The Writers Voice
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Writer Of The Universe
You wanna know who the greatest writer ever was? The undeniable genius of
geniuses? The all-round number one heavyweight of the literary and any world?
Well, I'll tell ya, it was this bloke called God. He's dead now, but his little
project still keeps on running. They've got it in one of those big old
laboratories, running all kind of tests on it they are. It's this big
freewheeling entity with untold tiny intricate parts, some of which appear to
function independently of each other, but that's the genius, they are all
governed by these things that he called universal laws.
Know how I met this bloke? No, you probably don't, I don't think I told you this
one before. Well, there I was, walking me dog through the park when I sees him
sitting there feeding the ducks. He was tearing off great old hunks of bread and
throwing them at these hungry mallards. Sometimes takin' a bite of it for
himself. He looked kinda interestin' so I went over and sat down by him. This
weren't normal practice for me, I don't want you ta think that. I don't usually
go over and sit down by someone who I've never met before, but this was somehow
different. He sat there like some curious looking magnet that I couldn't keep my
eyes off. Every time that I tried to avert my gaze something dragged my big old
curious orbs right back. After a while of sitting there wrestling with my
curiosity in a really much too obvious way, I was noticed by him.
He turned slowly from what he was doing. The ponderous nature of that movement
took so long that it wiped my head clean of all other details. Looking back now
at that one moment, I think I sensed how this person could write a book such as
that right there and then -- ! the realisation just took a while to register.
He smiled and said hello to me. For a moment I didn't know how to react, what to
say. It was the easiest thing possible to reply to the greeting, why then did I
have such a problem? Well, like I said that millennia long turn had blanked out
everything I'd ever known and the memories were slow to trickle back. Etiquette
finally did sluice back into its old channel and my dumb-cold tongue heated with
an answer. He hadn't seemed aware of how long I had waited before offering up
those few tiny words. Perhaps he understood.
Nice day, isn't it? I said. If you have a scarce reserve of profundity at a
given moment go with the tried and tested inanities. They work, well, they did
then anyway. After the first few benign minutes of banter with him, I attempted
to strike onwards with a more probing tack. The angle I was working was still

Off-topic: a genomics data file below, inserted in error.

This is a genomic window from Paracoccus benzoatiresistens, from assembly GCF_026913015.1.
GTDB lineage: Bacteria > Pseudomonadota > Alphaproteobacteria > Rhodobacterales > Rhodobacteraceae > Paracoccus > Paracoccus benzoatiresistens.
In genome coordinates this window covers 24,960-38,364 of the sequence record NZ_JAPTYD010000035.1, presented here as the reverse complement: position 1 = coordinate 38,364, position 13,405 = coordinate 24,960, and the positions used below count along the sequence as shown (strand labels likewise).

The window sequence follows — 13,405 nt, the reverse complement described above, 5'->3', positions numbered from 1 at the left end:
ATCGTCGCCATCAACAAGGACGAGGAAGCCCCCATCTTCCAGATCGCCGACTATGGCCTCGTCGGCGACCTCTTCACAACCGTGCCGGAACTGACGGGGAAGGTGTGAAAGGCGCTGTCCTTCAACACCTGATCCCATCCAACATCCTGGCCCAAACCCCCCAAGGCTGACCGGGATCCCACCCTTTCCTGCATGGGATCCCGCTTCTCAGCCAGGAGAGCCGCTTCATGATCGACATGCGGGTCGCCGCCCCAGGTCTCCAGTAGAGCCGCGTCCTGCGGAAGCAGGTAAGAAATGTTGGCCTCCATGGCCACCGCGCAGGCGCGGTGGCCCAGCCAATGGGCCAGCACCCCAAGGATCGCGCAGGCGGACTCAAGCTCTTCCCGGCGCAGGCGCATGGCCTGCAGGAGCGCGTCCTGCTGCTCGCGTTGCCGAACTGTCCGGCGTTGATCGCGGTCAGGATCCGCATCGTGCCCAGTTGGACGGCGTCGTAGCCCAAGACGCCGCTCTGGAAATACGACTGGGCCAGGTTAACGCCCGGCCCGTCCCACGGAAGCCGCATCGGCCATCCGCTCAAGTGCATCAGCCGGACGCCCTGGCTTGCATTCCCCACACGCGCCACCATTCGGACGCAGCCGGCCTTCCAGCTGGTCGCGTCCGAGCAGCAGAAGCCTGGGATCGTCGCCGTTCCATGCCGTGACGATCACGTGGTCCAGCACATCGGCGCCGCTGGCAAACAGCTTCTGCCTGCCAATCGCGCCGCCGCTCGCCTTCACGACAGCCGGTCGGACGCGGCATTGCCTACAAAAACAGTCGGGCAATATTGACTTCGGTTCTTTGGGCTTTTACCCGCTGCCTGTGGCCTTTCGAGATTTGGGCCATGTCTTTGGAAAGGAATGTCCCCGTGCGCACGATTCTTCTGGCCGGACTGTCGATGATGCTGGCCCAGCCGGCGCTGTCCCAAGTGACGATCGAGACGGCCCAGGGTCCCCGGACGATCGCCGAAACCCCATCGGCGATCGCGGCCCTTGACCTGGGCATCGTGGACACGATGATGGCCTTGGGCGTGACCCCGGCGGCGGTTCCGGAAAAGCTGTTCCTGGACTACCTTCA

casual questions but I'm sure that he knew I was after something else. You know
how you sometimes see someone and you have this overwhelming sense that they
have the answers to the things you've always wanted to ask? Well, for me this
man was such a figure. Some people see rock stars as the holy grail, and others
pin their hopes on actors to unlock the profundities of their lives. My
all-seeing reference book was sat right here as far as I was concerned.
As if he had been expecting this spontaneous interview and this meeting with me,
he launched into an explanation. He had come here to relax after just finishing
another chapter of his work. Did he mind me asking all this stuff? No, he didn't
mind, he liked to get feedback from his public. Had I read his work? What was
his name again? God. Yeah, I'd seen it and read a fair amount of it. You see it
was fairly long, and me not being much of a reader I had difficulty wading
through all those words without my brain tangling itself up in knots. But I had
appreciated what I had read of it. It was in installments in one of those
literary papers. Not the kind of thing that I usually read, but everyone was
reading this. It was a best-seller. Not, he said, that he made any profit from
it -- he gave all his money away to a local cat home. I smiled, he frowned when
I smiled. He asked my why I had smiled when he had said that. I told him not to
take offence, but despite being a literary genius he weren't much of a financial
whizzkid. He said he was comfortable enough and didn't have to worry, he wasn't
living the life of a down-and-out artist. He was comfortably provided for.
The way he explained his work had me hooked. How he told it, there was this
state of perfection in the first instance, created by him. He said that I hope
he didn't think it was vain to make himself the prime mover. I said no, he
didn't seem the kind of guy to want to draw attention to himself. I had the
insight to understand that it was a literary device. He nodded and continued.
The first two protagonists bring about the cessation of this state by what he
termed original sin. Once this sin had happened the whole evolution ball was set
to rolling, all building up to the culmination of the first act where his son,
who he admits is largely based on himself again, gets crucified and redeems the
descendants of the first two characters. The civilisation he describes then
gradually goes downhill, gets back to the same old state of moral depravity.
There's an interesting twist here, I really like this bit, some of the
characters, there's a helluva lot of characters by now, they fictionalise all
the stuff that's gone before with this God, collect all the stuff together and
call it the bible.
Then the characters divide into two camps -- some of them believe this book and